HbD Breakdown: Los Angeles Kings’ 50th Anniversary Jerseys
Filed under the Better-Late-Than-Never directory here at HbD, we finally tackle the 50th anniversary jerseys from the LA Kings. Of the four teams that still exist from the 1967 expansion in their original cities (along with Philadelphia, Pittsburgh and St Louis), only the Flyers and Kings created commemorative jerseys, with the Pens and Blues only introducing patches instead (albeit with the Pens bringing back their old jerseys as regulars and the Blues wearing their vintage-inspired Winter Classic jerseys). It’s looking like the Pens and Blues decision was the better route.
1 Shade of Grey
Los Angeles, for their jerseys, eschewed the route of their looking into their vast 50-year history, including the wonderful purple-and-gold jerseys from the ’60s–’80s. Instead, they opted to look waaaaay back to January 2014 for inspiration, and brought back a quasi-rendition of their Stadium Series jerseys – a jersey they wore only once when they got shutout by the Ducks. What a great moment to celebrate!
It also has the honour of being the only jersey ever worn in the NHL that’s grey. I mean *cough* silver. And there’s a reason for that. It doesn’t look silver because jersey fabrics have no metallic qualities to it. Rather, it just looks…dirty. You know those really comfortable tighty-whities that you’ve had forever and just don’t have that same level of whiteness anymore? Maybe they found their way into the wash with some dark clothes? It’s almost like they’ve turned into a light grey instead? That’s these jerseys. Except with black and gold stripes along the top.
Or, they’re like a grey cloud hanging up there in an otherwise blue sky. It’s just kind of depressing. Or, they’re like oatmeal that just doesn’t look right. Or, their architectural equivalent is a parkade.
You get the point.
Paint it Black
Where the jersey does excel is in the black striping. Simple, strong, slightly intimidating, and very much on-brand for the Kings. The two black stripes on the sleeves represent their two Cup wins in 2012 and 2014, while the single waist stripe is an homage to their original purple-and-gold jerseys from 1967–71.
The black shoulder yokes balance it all out, as well as being reminiscent of their purple-and-black years from the late-’90s to early-’10s, really the only time in their history they’ve worn these types of shoulder yokes regularly. And it makes the shoulder patches (both their 50th anniversary patch and the All-Star Game patch) stand out really nicely.
No complaints about these at all. It has an authentically historical look while still complimenting modern elements like the typography and grey. Yes, the black does help the grey. But it’s still grey (see above).
And then there’s the gold.
I think the thing that confounds me is why they wanted to go with throwing gold in with black, white and silver when they already have a gorgeous jersey that has more gold in it than Scrooge McDuck’s vault. Well, sources tell me you can blame one person for that…Mr LA Kings himself, Luc Robitaille.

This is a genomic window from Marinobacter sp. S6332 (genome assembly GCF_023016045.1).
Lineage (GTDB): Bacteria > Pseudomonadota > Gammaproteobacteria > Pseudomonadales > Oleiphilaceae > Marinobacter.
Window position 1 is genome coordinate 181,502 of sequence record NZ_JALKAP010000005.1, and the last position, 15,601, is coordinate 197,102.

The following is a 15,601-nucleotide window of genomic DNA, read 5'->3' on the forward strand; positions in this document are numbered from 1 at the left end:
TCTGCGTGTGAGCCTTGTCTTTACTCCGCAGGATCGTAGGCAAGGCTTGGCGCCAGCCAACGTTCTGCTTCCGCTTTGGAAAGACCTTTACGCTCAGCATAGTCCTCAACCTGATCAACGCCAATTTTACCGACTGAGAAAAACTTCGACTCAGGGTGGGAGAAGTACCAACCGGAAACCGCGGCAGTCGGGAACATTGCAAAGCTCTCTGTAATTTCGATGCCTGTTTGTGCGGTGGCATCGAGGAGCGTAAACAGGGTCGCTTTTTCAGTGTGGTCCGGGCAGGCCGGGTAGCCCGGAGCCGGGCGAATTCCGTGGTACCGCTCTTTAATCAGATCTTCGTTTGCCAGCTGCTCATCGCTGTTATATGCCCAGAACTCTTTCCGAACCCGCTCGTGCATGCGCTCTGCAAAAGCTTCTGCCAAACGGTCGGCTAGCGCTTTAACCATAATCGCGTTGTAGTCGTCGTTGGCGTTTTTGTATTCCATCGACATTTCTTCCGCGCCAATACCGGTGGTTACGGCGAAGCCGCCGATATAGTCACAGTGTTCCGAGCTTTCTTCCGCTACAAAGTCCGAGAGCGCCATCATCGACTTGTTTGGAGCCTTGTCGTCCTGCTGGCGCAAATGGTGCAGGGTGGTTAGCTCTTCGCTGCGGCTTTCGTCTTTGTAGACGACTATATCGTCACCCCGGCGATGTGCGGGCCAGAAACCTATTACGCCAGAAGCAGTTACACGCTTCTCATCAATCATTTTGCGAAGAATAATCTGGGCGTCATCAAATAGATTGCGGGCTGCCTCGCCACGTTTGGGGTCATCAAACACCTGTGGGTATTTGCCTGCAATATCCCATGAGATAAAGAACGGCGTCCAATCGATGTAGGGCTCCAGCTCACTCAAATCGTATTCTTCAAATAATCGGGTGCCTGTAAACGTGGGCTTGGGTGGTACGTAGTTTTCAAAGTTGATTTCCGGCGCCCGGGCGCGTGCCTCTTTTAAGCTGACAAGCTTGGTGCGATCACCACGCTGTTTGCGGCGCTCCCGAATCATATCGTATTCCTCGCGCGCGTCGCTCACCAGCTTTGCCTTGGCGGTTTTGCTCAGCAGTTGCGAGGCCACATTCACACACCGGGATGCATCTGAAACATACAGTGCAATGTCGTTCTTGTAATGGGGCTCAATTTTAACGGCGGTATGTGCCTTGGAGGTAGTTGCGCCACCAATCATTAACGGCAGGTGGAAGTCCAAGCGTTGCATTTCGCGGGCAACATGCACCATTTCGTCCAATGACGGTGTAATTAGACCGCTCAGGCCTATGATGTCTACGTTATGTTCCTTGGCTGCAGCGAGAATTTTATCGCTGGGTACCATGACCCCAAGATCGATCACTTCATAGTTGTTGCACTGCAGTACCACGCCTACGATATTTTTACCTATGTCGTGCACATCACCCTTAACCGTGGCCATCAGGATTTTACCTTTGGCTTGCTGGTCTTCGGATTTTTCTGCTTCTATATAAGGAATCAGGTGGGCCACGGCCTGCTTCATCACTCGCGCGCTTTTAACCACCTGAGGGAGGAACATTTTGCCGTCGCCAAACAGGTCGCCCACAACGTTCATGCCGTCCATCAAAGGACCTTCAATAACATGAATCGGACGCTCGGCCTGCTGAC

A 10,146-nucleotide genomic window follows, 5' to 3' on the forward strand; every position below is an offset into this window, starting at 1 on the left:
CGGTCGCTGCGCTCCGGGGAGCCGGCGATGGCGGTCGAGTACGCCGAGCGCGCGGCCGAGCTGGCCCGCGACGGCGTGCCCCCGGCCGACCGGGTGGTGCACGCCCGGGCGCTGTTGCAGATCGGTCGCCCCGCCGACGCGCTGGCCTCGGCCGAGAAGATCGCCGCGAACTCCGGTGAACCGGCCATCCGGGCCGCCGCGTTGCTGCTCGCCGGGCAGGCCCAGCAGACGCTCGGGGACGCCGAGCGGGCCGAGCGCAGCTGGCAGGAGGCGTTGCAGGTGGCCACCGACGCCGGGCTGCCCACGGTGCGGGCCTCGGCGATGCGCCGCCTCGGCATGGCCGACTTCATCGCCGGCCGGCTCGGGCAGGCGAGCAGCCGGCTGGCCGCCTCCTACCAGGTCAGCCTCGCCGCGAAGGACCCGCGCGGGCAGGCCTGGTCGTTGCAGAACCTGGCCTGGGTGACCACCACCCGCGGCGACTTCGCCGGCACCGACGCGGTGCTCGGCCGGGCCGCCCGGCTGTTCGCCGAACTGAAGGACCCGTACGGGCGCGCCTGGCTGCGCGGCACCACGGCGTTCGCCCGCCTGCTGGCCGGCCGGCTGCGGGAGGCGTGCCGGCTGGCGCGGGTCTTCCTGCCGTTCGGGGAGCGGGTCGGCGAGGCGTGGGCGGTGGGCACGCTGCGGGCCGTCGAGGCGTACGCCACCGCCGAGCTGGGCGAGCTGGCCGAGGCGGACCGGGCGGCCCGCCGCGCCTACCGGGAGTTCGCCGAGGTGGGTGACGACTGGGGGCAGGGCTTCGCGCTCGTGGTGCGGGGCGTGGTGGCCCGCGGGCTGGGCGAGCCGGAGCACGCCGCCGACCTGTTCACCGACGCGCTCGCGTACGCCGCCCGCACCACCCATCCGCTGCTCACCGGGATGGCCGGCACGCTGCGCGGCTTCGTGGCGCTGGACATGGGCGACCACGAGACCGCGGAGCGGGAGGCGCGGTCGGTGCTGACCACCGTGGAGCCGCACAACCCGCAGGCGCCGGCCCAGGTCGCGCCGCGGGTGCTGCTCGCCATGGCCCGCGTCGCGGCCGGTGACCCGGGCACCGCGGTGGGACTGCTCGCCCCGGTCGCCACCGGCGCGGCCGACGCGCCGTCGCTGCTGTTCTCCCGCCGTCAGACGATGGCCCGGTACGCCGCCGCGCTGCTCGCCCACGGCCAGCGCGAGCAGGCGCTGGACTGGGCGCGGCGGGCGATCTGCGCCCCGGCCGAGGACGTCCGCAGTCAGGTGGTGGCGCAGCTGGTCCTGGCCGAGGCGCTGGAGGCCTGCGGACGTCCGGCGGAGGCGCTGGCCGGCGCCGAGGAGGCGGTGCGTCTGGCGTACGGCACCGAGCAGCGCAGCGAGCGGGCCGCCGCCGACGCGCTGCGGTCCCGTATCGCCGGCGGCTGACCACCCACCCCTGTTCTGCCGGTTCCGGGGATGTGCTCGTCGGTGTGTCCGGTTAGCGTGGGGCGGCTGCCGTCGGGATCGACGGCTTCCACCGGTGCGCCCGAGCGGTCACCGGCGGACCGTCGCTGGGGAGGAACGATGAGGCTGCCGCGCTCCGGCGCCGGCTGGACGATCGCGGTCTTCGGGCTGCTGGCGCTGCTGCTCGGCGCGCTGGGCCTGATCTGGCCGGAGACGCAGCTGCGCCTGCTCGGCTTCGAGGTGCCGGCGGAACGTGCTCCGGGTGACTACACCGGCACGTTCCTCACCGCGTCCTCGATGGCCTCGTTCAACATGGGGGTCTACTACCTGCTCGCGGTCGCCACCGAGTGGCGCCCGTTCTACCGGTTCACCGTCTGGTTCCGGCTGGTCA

Apparently, Luc is a huge fan of the black/silver colour scheme. Although he wore the purple-and-gold early in his career, his preference has always been for the Gretzky-era jerseys, which were his best years as a King. So, he’s sticking to it, and instead of celebrating with a vintage gold-inspired jersey from the team’s past, we’re given another metallic colour thrown in with silver.
To be fair, when used on the embroidery, the gold (and silver in the logo) retains it’s metallic, shimmering qualities. But it makes little sense have both gold and silver in the same jersey, as they start to compete with each other for prominence, with neither one winning.
There are better ways, like switch the silver with gold on any of their black/white jerseys. Or any of their purple/black jerseys. They did exactly that for the logo on these jerseys, so I’d like them to have done that with the rest of it. Just stay away from the Stadium Series jerseys, please. They weren’t good.
Diamonds in the Rough
There are some other subtle elements added to the jersey as well, like the inclusion of five golden diamonds on a purple band on the inside of the colour (the most purple Luc would allow?), representing the five decades of LA Kings hockey. A nice touch!
Oh, and they brought absolutely no elements in from those Burger King jerseys, which are probably in the top-3 worst jerseys to ever have been worn in the league. So, a big plus for ignoring them completely here.
Like Philadelphia before them, there was too much focus on combining golden elements into a jersey in ways that just didn’t work. For the Flyers, it was mixing orange and beige together. For the Kings, it’s mixing gold and silver together, and then throwing it all on a dirty, drab, depressing grey jersey – all while avoiding the most obvious path: working with the beautiful golden jerseys from their past.